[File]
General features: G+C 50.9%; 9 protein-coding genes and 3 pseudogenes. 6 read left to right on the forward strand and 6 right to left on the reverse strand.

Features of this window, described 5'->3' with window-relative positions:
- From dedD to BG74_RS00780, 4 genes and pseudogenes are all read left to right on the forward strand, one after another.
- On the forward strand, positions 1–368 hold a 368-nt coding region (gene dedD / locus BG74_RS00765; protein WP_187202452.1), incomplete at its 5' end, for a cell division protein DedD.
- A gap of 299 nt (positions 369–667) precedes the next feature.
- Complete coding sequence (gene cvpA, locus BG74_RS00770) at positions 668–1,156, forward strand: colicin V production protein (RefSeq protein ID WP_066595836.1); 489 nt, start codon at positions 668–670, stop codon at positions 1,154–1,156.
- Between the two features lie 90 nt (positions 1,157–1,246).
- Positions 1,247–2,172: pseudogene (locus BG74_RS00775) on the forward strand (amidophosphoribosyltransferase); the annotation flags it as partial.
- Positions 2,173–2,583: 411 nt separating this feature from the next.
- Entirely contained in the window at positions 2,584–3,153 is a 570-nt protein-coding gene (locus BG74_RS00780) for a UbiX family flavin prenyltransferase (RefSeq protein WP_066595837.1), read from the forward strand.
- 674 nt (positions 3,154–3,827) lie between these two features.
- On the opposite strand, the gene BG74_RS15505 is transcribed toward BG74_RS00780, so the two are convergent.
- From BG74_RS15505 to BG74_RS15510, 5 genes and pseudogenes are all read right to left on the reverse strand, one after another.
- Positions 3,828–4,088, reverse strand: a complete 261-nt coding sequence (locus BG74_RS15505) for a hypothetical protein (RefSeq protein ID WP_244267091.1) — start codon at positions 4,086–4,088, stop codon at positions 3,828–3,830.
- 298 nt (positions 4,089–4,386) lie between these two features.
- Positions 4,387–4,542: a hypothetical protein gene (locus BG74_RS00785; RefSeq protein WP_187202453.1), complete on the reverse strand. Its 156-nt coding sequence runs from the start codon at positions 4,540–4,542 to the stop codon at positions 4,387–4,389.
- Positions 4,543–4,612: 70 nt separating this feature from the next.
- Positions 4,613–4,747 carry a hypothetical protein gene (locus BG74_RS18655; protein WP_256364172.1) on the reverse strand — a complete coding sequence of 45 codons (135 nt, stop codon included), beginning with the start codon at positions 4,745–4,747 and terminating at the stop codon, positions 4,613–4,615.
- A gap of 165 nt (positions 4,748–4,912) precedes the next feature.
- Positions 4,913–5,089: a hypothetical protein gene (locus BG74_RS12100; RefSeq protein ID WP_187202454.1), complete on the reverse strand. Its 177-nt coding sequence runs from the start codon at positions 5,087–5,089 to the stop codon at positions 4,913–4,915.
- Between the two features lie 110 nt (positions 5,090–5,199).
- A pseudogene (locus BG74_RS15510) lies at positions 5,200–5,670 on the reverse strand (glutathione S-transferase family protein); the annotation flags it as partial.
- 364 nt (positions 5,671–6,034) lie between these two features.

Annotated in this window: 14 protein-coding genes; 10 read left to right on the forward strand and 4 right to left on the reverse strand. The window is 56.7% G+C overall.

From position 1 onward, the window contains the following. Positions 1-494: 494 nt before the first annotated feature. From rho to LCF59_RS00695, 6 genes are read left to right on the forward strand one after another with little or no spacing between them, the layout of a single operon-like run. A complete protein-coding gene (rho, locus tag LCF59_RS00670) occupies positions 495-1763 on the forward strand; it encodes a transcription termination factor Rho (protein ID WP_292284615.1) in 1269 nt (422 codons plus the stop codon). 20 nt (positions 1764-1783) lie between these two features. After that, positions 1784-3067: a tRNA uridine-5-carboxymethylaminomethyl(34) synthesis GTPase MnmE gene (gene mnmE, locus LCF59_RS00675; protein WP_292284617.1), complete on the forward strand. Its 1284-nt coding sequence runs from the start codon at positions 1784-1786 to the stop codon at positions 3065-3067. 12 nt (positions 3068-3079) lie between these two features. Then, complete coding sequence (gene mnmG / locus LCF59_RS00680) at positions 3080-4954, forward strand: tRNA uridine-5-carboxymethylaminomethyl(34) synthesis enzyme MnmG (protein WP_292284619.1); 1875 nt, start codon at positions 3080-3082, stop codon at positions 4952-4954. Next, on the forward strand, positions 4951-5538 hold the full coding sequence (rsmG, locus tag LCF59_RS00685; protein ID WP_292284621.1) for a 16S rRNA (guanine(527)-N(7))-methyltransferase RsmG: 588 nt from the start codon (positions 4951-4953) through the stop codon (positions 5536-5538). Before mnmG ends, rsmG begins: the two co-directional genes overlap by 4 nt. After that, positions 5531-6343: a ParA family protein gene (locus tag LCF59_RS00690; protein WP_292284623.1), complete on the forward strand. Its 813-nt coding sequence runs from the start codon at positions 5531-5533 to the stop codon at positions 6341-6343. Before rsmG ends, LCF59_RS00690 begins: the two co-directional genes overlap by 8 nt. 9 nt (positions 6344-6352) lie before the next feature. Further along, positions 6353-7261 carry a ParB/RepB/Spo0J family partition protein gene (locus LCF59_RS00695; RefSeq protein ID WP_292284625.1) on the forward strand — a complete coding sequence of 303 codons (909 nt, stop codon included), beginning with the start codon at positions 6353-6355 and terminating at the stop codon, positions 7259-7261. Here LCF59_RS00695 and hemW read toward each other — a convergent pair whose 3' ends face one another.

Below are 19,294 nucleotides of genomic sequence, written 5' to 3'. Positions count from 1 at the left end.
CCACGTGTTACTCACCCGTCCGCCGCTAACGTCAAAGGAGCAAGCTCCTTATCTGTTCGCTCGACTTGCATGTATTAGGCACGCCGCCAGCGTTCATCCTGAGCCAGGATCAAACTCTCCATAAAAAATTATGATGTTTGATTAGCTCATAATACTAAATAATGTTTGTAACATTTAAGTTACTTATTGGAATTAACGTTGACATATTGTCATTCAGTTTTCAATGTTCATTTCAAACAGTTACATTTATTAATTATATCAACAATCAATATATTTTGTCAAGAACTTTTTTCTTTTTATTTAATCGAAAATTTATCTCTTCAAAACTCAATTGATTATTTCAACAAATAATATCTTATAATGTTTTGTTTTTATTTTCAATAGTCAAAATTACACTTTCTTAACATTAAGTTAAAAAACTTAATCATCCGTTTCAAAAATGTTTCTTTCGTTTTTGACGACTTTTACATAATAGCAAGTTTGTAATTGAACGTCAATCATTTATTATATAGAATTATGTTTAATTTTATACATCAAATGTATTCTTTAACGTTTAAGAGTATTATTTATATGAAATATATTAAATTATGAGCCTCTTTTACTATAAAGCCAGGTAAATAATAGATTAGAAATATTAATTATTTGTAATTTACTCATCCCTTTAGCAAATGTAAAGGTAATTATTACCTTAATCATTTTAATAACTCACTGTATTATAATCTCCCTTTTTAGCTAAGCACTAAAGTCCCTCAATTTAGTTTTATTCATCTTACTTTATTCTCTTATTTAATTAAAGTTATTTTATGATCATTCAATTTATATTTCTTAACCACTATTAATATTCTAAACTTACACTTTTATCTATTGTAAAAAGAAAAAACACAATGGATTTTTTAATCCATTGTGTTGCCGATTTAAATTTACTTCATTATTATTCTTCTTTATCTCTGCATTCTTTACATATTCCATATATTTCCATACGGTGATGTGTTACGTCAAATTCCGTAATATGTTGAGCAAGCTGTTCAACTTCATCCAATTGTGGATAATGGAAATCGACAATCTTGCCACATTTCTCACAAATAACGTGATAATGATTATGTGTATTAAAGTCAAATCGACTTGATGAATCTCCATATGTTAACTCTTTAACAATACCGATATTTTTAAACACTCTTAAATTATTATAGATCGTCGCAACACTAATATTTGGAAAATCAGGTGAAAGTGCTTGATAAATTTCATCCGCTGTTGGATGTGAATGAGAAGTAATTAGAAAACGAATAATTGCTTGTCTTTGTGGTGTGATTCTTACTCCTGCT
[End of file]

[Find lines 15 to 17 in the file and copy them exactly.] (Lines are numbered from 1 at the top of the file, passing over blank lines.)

- 298 nt (positions 4,089–4,386) lie between these two features.
- Positions 4,387–4,542: a hypothetical protein gene (locus BG74_RS00785; RefSeq protein WP_187202453.1), complete on the reverse strand. Its 156-nt coding sequence runs from the start codon at positions 4,540–4,542 to the stop codon at positions 4,387–4,389.
- Positions 4,543–4,612: 70 nt separating this feature from the next.